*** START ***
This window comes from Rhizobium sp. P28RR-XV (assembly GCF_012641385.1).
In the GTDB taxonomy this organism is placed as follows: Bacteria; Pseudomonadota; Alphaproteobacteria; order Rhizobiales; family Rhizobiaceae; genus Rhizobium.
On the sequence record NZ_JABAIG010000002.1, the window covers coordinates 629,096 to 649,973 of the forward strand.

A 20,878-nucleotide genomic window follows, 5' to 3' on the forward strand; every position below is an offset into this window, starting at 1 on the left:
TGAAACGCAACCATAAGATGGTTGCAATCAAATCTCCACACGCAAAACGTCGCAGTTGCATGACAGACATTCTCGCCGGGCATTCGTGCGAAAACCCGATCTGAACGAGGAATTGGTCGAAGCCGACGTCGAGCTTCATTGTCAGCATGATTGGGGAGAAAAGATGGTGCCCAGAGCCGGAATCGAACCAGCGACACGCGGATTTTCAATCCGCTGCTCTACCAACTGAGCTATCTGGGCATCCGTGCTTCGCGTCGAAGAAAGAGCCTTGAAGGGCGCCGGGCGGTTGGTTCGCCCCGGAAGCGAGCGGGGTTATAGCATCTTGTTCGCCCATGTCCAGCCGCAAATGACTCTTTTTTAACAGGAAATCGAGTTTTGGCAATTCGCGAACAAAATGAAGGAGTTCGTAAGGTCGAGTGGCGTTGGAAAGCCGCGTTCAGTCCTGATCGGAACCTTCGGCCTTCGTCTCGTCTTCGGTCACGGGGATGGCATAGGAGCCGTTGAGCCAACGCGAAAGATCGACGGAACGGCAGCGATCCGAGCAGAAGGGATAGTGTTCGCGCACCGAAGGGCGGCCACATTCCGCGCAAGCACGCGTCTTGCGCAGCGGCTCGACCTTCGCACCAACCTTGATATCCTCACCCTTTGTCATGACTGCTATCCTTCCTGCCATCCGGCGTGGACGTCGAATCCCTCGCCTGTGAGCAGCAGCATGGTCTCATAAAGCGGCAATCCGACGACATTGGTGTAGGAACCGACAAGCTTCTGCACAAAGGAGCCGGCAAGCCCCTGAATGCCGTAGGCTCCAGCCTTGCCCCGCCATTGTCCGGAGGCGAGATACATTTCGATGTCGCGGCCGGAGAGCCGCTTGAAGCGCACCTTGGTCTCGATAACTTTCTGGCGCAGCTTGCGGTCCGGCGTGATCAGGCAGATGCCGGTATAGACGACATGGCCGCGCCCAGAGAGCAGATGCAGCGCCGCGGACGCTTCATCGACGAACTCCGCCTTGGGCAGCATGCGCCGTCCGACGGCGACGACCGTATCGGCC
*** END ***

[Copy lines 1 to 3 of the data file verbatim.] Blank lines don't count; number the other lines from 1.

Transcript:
This window comes from Rhizobium sp. P28RR-XV (assembly GCF_012641385.1).
In the GTDB taxonomy this organism is placed as follows: Bacteria; Pseudomonadota; Alphaproteobacteria; order Rhizobiales; family Rhizobiaceae; genus Rhizobium.
On the sequence record NZ_JABAIG010000002.1, the window covers coordinates 629,096 to 649,973 of the forward strand.